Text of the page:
Random events from May 2013.
John Teaby takes his crew chief for a ride in his “street legal” race car
Amazing site in the Half Moon Bay Safeway parking lot.
The Wagon got a nose job.
and the wagon gets some penalty weight for rear disc brakes (75# of cold, blue, steel).
This weekend was the annual VARA British Extravaganza at Buttonwillow Raceway. The weather was sunny and hot, and the racing was great. The medium-bore group I raced with had 33 cars, with several BMW 2002s, Triumph TR4s, Alfa GTVs, Porsche 914s, and Datsun 510s. The Wagon was in fine form, running second all weekend, and turning its best times ever for the CW13 track configuration (2:04s). All the recent prep work and a fresh set of Hoosiers really paid off.
I truly enjoyed watching the Historic group race, you gotta give credit to a racer who has to hand-crank his motor to get his car running! And as great as the racing was, the post-race TABS 2.5 mixer and the VARA barbeque reminds us that our racing buddies are just as important as our cars…
Racers and their families seem to love their dogs. Here’s a few happy hounds hanging out in the pits.
I’ve been chasing a high speed vibration in the Race Wagon ever since I finished the build 2 1/2 years ago. It kicks in at about 100 to 1110 mph and makes the rear view mirror pretty much useless. At first I thought it was a bad trans OD shaft, then a wind buffet, then the driveshaft, then the wheels, then the axles, ad nauseum. So after rebalancing everything to no avail, I just got used to it. But it was time to get serious about this issue as all the other items on my punch list were just about done. After some research and speaking to fellow racers and fabricators, I revisited the driveshaft and the u-joint angles. With the aid of a digital level, I took the measurements of the trans output shaft angle, the differential flange angle, and the driveshaft angle, and found the u-joints were working too hard. Optimal angles have the diff and trans at the same angle but on different planes, with about 2-3 degrees of working angle between the driveshaft (I was way off). I needed to shim the nose of the difff up, as well as shimming up the tail of the trans. I also discovered that with a 7500 rpm motor, the driveshaft is turning 8500 rpm in overdrive 5th, which is enough to start an oscillation in a one piece, 2.5″ mild steel driveshaft. This issue is known as “driveshaft critical speed”, and you can find a lot of info on it with a quick google search. So along with improving my driveshaft geometry, I had a fresh 3″ driveshaft built to help prevent driveshaft whip. I’ve got a race next weekend at Buttonwillow Raceway, hopefully I’ll be singing along with “Good Vibrations” after this fix.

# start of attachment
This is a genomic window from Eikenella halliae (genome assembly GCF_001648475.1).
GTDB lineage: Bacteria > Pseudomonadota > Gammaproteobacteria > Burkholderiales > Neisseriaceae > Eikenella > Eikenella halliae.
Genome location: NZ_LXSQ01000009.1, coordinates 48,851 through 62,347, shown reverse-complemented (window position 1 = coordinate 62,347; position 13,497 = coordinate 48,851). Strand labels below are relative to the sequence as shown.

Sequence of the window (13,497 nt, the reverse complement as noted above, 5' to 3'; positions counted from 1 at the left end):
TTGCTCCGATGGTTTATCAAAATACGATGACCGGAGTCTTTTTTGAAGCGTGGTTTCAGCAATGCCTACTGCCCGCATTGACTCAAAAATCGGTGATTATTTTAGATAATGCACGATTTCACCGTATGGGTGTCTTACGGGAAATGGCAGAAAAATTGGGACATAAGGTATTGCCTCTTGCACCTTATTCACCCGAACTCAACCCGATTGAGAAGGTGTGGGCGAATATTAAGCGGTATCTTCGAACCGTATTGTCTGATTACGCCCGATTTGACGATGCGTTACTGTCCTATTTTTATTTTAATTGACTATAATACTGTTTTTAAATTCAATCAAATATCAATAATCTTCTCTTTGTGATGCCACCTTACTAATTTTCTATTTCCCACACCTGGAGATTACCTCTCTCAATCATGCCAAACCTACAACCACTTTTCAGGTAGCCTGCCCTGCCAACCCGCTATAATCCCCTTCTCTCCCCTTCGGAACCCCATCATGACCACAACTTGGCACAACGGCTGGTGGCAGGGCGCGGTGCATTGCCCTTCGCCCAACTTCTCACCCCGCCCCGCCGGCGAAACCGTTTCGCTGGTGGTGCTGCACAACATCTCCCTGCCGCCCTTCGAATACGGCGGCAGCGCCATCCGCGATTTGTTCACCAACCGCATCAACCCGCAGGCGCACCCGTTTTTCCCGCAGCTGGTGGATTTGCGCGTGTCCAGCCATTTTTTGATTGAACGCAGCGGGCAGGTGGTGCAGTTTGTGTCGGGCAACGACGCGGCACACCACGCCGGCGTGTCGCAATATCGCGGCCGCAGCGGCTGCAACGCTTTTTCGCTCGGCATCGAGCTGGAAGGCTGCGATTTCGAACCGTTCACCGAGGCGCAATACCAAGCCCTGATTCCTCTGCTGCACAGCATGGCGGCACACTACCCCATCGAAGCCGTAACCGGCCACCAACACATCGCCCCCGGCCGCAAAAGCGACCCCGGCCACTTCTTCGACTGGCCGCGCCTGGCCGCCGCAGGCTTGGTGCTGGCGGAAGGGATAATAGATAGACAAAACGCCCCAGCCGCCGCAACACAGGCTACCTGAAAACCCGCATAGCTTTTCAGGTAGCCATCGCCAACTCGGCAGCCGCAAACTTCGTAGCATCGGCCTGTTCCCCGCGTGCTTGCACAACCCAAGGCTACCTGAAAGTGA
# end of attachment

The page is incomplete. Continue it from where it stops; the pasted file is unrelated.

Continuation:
Thanks to the boyz at The Moore Speed Co, I’ve got a fresh door on the wagon. The old one had been hit twice and was lookin’ a bit shabby…
Well, today put another great Spring HMSA event at Laguna Seca Raceway into the books. I attended as a spectator, not as a driver or crew, so I had lots of time to visit with friends, take pictures, and watch some great racing. This year’s featured race group was the 2.5 Trans Am class, resurrecting the epic small bore battles at Laguna Seca during the early 70′s. There were dozens of Datsun 510s, Alfa GTVs, and BMW 2002s on hand to give the fans a real thrill, and a big Congratulations goes to Mark Boen for driving his Moore Speed prepped Datsun 510 to the group win.
Lots of beautiful machinery was on display making the pits “the place to be” on this sunny Sunday afternoon.